Issues include rates, energy sources and future of Enloe Dam
By Marcy Stamper
Jerry Asmussen and Aaron Kester are running for District 3 commissioner of the Okanogan County Public Utility District (PUD). Current commissioner Ernie Bolz did not seek a third term. PUD commissioners serve for six years.
The candidates talked about their positions on electric rates, energy sources and Enloe Dam, the small hydropower project near Oroville. The PUD has a federal license to generate power at the dam for the first time in 50 years but is still seeking a company that would be interested in rebuilding and operating the dam. They have also looked for an entity interested in taking complete responsibility for dam removal.
Asmussen is a rancher and auctioneer from Tonasket who has lived in Okanogan County for most of his life. He has degrees in agriculture economics and animal science from Washington State University.
Asmussen has been a director on the Tonasket School Board for 17 years, and is currently board chair. He is also a board member of the Okanogan Conservation District and the Hamilton Youth Foundation of Washington Tractor.
Asmussen listed four major issues for the PUD:
• making sure customer service remains good.
• ensuring reliability of the power system (most of the PUD’s customers are served by just one line, rather than having a redundant back-up).
• operating as cost-effectively as possible.
• planning to meet future infrastructure needs to support economic growth in the county.
Asmussen first started thinking about running for PUD commissioner six years ago, when he noted that Bolz was running unopposed, and has been following PUD issues since then. He decided to run this year when Bolz did not seek another term.
Asmussen believes his experience on policy-setting boards will be an asset, since the board sets guidelines and the general manager has most decision-making responsibility. Asmussen’s board experience includes hiring and evaluating chief executives.
Asmussen is not looking to shake things up at the PUD. “It takes time to change a ship — you should keep it on course and not deviate,” he said.
Asmussen wants the PUD to look at long-term needs to ensure its power infrastructure is adequate to support growth throughout the county. The PUD’s approach has been to react to needs when they come up, rather than to plan for the future, he said.
Asmussen believes the PUD should continue with the relicensing process for Enloe Dam to keep its options open, which would also preserve the value of the dam for the PUD. “If it lapses, you can’t ever reopen it — then it’s just a big piece of cement. We have a fiduciary responsibility to preserve an asset,” he said.
It’s yet to be determined whether Enloe can used efficiently, said Asmussen. But if Enloe could produce power at less cost than the wind-power project that the PUD currently invests in, Enloe could help reduce the utility’s overall power costs, he said.
Asmussen believes the PUD has been well managed. “My leadership skills will make sure it remains that way,” he said.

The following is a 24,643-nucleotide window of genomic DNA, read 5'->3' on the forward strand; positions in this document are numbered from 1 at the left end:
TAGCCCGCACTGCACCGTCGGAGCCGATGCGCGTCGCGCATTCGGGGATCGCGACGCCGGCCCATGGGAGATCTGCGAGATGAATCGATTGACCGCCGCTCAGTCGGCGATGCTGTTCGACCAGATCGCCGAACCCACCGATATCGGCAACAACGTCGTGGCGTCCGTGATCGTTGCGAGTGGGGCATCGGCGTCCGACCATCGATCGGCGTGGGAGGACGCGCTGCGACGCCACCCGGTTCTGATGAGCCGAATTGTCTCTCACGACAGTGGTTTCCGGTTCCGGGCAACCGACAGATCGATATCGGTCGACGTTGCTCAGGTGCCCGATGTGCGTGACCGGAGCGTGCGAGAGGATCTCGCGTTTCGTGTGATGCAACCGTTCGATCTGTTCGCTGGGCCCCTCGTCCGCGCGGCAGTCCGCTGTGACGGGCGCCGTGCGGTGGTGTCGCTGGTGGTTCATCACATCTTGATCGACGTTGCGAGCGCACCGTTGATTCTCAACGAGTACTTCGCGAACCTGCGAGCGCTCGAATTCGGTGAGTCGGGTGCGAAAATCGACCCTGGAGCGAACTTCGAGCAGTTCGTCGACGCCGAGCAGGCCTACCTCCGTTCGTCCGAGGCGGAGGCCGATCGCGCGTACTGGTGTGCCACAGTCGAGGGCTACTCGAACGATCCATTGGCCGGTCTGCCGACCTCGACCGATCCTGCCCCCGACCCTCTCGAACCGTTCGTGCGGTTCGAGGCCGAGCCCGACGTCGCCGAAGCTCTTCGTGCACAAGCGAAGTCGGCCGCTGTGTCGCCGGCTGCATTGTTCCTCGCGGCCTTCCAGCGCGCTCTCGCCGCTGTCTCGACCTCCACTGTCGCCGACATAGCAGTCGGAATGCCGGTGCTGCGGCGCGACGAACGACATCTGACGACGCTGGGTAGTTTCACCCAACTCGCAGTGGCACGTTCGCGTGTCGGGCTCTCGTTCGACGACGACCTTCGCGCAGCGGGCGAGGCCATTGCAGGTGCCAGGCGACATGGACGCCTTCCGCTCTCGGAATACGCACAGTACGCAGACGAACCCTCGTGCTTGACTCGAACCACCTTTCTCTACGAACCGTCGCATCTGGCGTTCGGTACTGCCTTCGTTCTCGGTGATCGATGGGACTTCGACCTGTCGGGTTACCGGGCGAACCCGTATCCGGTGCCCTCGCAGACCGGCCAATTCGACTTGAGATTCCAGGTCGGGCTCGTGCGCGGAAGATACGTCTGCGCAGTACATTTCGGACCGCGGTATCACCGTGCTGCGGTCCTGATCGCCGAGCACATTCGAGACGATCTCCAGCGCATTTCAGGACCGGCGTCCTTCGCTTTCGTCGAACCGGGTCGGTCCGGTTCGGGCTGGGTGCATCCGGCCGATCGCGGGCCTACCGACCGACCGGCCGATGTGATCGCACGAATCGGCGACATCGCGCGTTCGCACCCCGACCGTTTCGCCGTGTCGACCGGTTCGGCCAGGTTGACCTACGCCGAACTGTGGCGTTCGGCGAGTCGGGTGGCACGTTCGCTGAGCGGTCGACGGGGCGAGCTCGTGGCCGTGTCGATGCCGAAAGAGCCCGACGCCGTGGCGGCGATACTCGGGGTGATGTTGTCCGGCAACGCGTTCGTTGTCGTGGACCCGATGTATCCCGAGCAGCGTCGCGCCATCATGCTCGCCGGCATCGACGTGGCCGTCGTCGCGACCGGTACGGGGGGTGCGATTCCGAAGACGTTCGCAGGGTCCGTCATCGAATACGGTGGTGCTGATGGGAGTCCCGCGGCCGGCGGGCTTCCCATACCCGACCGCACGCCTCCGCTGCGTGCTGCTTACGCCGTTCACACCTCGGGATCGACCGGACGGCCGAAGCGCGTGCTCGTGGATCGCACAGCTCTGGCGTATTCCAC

Kester spent the early part of his childhood in Missoula, Montana, and moved to Tonasket before high school. He worked at Lee Frank Mercantile, his family’s business in Tonasket, during high school and college, and is currently part owner and manager there.
Kester has a bachelor’s degree in business entrepreneurship from Washington State University. He worked at The Boeing Company for three years as a methods process analyst, streamlining and organizing the manufacturing process of 747s.
Kester is vice president of the Tonasket Chamber of Commerce, president of Tonasket Kiwanis, serves on the board of the Tonasket Natural Foods Co-Op, and is a civil service commissioner for the Tonasket Police Department.
Kester listed these major challenges facing the PUD:
• providing reasonably priced power to Okanogan County.
• creating more diversified sources of power and broadband.
• becoming more self-reliant by taking advantage of opportunities for solar power.
• lessening demand for electric power by using natural gas and home solar systems.
• using power-generation projects to create jobs and benefit the economy.
Kester wants the PUD to become more involved in generating solar power, both to serve county residents and to sell as surplus. Building a solar infrastructure would help reduce the PUD’s dependence on hydropower from the Bonneville Power Administration and could provide high-quality jobs in the county, he said.
Kester supports using incentive programs to help residential and business customers install solar and wind generation.
Kester also supports lessening overall power consumption through conservation measures, including more-efficient motors and lights and proper home insulation.
The PUD should look for ways to bring natural gas to Okanogan County using resources in Washington and British Columbia, said Kester.
Kester wants to research past and future costs before taking a position on Enloe Dam, but he is concerned about the costs of construction and maintenance there. He also has concerns about the potential toxicity of silt behind the dam, particularly on aquatic life.
“We should utilize our resources with discretion,” said Kester. “Removal [of the dam] has been unsuccessful and would be expensive. I suggest we relicense and generate carbon-neutral power and jobs. There is also the option to leave it be.”
Kester believes that a solar project would produce more power than Enloe, and at a lower cost and with less maintenance.
Kester believes his background in business entrepreneurship will enable him to analyze existing and future contracts as well as future power and broadband projects, said Kester.
“I am well-versed at listening to what people want and providing a reasonable and affordable solution,” said Kester.